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State v. Holbach

April 2, 2009


Appeal from the District Court of Ward County, Northwest Judicial District, the Honorable David W. Nelson, Judge.

The opinion of the court was delivered by: Crothers, Justice.


[¶1] Mitchell Holbach appeals from criminal judgments entered after a jury found him guilty of stalking and two charges of disobeying a judicial order. We affirm, concluding the district court did not err in denying Holbach's motion to exclude evidence because he was not engaged in constitutionally protected activities and because Holbach does not have standing to argue that N.D.C.C. § 12.1-17-07.1 is unconstitutionally vague.


[¶2] In July 2006, Holbach entered a guilty plea to a charge of stalking Joy Dixon. Holbach was sentenced to serve time in jail and placed on supervised probation for two years. As a condition of Holbach's probation, the court ordered that Holbach was not to have any contact with Dixon and was prohibited from being within 500 feet of Dixon, her residence and the schools her children attend. Both Holbach and Dixon live in Minot.

[¶3] In August 2006, Dixon reported to law enforcement that she often saw Holbach as she was driving around town. Over the next couple of months Dixon reported each time she saw Holbach, including when Holbach followed or passed her in his vehicle or when she saw him stopped at stop signs or other locations as she traveled around the city. She claimed that on one occasion he parked along the road on the route to her son's school, pulling out in front of her as she approached his location, that he took a picture as she passed him in her vehicle during one incident, and another time that he held up a sign but she did not see what it said. A couple of times she reported seeing him more than once in a day.

[¶4] In September 2006, Holbach petitioned for a disorderly conduct restraining order against Dixon. A temporary restraining order was issued, but after a hearing the order was dismissed. Holbach appealed, and this Court affirmed the order dismissing the temporary restraining order. Holbach v. Dixon, 2007 ND 60, 730 N.W.2d 613.

[¶5] In October 2006, the court revoked Holbach's probation and ordered Holbach to serve 167 days in jail, after finding Holbach had been within 500 feet of Dixon on several occasions violating the conditions of his probation. Holbach appealed the district court order revoking his probation, and this Court affirmed. State v. Holbach, 2007 ND 114, 735 N.W.2d 862. Holbach was released from jail on the probation revocation in March 2007.

[¶6] After his release Dixon reported Holbach continued to follow and contact her. She claimed that she continued seeing him as she drove around town, that he occasionally followed her and that she often saw him sitting parked in a parking lot of a gas station or shopping center as she drove by. Dixon reported she was driving through town on March 30, 2007 when she passed Holbach who was traveling in the opposite direction. She reported that he turned his vehicle around and began following her, eventually turning off but shortly thereafter that he crossed in front of her. Dixon reported that she was passing a gas station on April 7, 2007 when she noticed Holbach was in the gas station parking lot and that he left the parking lot and began following her. Dixon reported she was driving home on May 2, 2007 when Holbach began following her at a high rate of speed. She became frightened, called 911 and was advised to go to the police station, but when she arrived at the police station, Holbach was already there. Dixon also reported receiving at least one letter from Holbach between July 2006 and May 2007. Approximately forty alleged contacts occurred between July 18, 2006 and May 16, 2007.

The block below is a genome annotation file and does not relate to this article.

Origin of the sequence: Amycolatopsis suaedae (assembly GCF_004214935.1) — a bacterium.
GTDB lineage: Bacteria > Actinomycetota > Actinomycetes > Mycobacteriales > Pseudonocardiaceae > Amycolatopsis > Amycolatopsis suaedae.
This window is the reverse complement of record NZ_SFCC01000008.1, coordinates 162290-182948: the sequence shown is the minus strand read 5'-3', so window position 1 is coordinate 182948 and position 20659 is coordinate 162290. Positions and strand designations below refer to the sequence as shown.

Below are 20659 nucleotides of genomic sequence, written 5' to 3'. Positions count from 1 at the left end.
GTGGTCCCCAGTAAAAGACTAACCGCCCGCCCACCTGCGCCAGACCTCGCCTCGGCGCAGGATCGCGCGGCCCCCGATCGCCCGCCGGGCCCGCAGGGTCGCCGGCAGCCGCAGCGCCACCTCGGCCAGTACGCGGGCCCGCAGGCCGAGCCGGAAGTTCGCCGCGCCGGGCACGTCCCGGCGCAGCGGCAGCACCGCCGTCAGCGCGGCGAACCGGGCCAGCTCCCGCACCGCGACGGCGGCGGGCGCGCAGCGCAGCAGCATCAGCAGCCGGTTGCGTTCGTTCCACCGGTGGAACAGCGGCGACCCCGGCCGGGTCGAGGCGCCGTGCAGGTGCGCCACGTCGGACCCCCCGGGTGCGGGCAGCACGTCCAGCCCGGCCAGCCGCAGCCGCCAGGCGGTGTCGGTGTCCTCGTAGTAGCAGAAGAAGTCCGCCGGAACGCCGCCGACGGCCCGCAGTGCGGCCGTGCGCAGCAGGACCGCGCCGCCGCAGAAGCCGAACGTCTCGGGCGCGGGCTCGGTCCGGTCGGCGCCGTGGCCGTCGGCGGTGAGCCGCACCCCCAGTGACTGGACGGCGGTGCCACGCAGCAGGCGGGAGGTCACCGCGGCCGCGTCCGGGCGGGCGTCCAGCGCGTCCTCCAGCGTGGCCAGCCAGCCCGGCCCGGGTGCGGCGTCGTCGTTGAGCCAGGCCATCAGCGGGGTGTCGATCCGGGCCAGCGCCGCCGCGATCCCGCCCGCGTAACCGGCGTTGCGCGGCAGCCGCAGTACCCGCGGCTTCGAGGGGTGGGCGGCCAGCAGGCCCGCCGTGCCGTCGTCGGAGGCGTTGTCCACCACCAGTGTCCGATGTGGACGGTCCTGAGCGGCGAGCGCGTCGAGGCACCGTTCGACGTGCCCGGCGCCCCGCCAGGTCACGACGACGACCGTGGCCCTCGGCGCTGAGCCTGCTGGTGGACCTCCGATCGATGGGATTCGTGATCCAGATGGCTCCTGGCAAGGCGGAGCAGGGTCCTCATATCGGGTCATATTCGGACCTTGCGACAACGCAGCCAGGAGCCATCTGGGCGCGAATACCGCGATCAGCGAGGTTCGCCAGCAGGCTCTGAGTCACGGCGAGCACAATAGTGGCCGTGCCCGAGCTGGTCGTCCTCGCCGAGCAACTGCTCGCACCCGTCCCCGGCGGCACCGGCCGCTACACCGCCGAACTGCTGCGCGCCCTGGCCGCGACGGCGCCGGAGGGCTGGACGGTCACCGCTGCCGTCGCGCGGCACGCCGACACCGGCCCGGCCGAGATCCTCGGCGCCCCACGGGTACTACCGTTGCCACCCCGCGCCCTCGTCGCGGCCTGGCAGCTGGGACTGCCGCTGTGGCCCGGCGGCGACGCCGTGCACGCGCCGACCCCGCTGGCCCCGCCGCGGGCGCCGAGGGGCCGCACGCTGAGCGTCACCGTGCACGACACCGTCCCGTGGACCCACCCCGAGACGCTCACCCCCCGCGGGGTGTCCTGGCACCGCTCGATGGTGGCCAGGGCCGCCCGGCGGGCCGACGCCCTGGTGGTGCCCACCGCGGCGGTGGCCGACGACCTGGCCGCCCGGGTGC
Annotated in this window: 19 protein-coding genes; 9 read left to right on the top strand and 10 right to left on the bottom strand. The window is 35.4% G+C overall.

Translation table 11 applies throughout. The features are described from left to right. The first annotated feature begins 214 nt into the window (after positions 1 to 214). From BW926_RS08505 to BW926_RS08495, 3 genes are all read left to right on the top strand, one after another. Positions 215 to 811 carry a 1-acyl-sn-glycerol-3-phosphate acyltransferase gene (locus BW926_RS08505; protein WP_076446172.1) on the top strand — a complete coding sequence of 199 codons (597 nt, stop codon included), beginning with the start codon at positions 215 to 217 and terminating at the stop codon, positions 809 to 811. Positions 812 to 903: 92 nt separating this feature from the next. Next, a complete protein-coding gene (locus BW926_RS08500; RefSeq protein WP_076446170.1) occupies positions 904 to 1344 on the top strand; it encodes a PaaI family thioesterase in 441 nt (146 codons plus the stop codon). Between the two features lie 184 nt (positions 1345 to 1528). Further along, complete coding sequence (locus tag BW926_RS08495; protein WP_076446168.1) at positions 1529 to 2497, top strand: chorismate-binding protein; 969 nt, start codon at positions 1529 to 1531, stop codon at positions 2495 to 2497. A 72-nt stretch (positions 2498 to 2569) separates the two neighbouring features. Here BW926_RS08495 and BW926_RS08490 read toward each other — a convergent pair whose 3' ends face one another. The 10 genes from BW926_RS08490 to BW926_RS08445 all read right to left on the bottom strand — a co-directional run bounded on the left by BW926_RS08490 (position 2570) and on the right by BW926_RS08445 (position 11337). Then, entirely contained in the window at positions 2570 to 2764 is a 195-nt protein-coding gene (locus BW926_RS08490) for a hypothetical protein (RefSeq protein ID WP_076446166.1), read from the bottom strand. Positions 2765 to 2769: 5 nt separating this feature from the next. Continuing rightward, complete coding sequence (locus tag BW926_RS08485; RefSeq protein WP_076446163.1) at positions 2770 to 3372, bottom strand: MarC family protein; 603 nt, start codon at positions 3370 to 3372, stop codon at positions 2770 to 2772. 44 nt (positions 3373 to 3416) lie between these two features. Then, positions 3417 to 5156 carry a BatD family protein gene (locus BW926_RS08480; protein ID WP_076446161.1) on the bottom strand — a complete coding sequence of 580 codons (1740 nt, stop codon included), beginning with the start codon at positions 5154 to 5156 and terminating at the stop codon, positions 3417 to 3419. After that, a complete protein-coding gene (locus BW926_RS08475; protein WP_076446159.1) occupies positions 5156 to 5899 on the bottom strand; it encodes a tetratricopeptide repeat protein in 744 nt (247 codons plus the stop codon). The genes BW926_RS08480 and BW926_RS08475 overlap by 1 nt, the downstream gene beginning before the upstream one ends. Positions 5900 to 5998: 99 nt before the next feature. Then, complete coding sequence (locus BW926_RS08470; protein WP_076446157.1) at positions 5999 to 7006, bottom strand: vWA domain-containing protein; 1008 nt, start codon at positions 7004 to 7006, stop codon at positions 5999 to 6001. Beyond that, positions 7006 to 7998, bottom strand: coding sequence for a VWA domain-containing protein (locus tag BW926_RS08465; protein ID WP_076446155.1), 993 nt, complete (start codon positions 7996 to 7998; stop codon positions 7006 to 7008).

[¶7] On May 24, 2007, Holbach was charged with one count of stalking and one count of disobeying a judicial order. Holbach was later charged with a second charge of disobeying a judicial order.

[¶8] Holbach moved to determine whether some instances of the alleged stalking conduct were constitutionally protected and whether evidence of those instances should be excluded. Holbach argued he was engaged in the normal course of daily constitutionally protected activities and any contact between himself and Dixon was coincidental. Holbach also moved to determine the constitutionality of N.D.C.C. § 12.1-17-07.1, the criminal offense of stalking. He argued N.D.C.C. § 12.1-17-07.1 is unconstitutionally vague because it does not provide adequate warning of prohibited conduct and fails to prevent arbitrary and discriminatory enforcement. He also argued the statute was unconstitutionally overbroad because it criminalizes constitutionally protected activity. The district court denied his motions.

[¶9] A jury trial was held, and Holbach was found guilty of all three charges.


[ΒΆ10] Holbach argues the alleged stalking conduct occurred while he was engaged in constitutionally protected activities and the district court erred in denying his motion to exclude evidence of this conduct. Holbach claims he was engaged in legitimate activities and the parties were likely to run into each other frequently while conducting everyday business since they both reside and commute in the same general area of town. He contends he was engaged in ...

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